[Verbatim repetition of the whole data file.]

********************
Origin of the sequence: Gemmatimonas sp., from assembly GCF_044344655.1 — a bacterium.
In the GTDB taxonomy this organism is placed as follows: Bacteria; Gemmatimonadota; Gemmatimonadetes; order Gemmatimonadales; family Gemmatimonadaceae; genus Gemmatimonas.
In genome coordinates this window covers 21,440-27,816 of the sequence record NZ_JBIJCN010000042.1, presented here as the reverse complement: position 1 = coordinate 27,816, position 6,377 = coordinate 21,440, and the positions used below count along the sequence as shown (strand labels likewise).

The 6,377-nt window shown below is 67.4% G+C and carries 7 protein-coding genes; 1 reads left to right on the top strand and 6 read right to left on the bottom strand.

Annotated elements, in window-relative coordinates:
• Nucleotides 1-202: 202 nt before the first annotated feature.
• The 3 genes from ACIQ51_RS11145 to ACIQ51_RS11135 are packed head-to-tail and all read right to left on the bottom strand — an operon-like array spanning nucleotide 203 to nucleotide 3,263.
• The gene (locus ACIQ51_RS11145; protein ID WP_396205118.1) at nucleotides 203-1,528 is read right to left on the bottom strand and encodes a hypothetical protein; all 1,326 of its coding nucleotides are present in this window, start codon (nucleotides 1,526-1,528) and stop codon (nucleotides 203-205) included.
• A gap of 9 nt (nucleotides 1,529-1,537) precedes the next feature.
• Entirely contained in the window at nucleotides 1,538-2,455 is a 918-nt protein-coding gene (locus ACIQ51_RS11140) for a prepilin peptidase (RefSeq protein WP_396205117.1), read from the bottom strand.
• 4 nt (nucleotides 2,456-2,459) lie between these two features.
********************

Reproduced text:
Origin of the sequence: Gemmatimonas sp., from assembly GCF_044344655.1 — a bacterium.
In the GTDB taxonomy this organism is placed as follows: Bacteria; Gemmatimonadota; Gemmatimonadetes; order Gemmatimonadales; family Gemmatimonadaceae; genus Gemmatimonas.
In genome coordinates this window covers 21,440-27,816 of the sequence record NZ_JBIJCN010000042.1, presented here as the reverse complement: position 1 = coordinate 27,816, position 6,377 = coordinate 21,440, and the positions used below count along the sequence as shown (strand labels likewise).

The 6,377-nt window shown below is 67.4% G+C and carries 7 protein-coding genes; 1 reads left to right on the top strand and 6 read right to left on the bottom strand.

Annotated elements, in window-relative coordinates:
• Nucleotides 1-202: 202 nt before the first annotated feature.
• The 3 genes from ACIQ51_RS11145 to ACIQ51_RS11135 are packed head-to-tail and all read right to left on the bottom strand — an operon-like array spanning nucleotide 203 to nucleotide 3,263.
• The gene (locus ACIQ51_RS11145; protein ID WP_396205118.1) at nucleotides 203-1,528 is read right to left on the bottom strand and encodes a hypothetical protein; all 1,326 of its coding nucleotides are present in this window, start codon (nucleotides 1,526-1,528) and stop codon (nucleotides 203-205) included.
• A gap of 9 nt (nucleotides 1,529-1,537) precedes the next feature.
• Entirely contained in the window at nucleotides 1,538-2,455 is a 918-nt protein-coding gene (locus ACIQ51_RS11140) for a prepilin peptidase (RefSeq protein WP_396205117.1), read from the bottom strand.
• 4 nt (nucleotides 2,456-2,459) lie between these two features.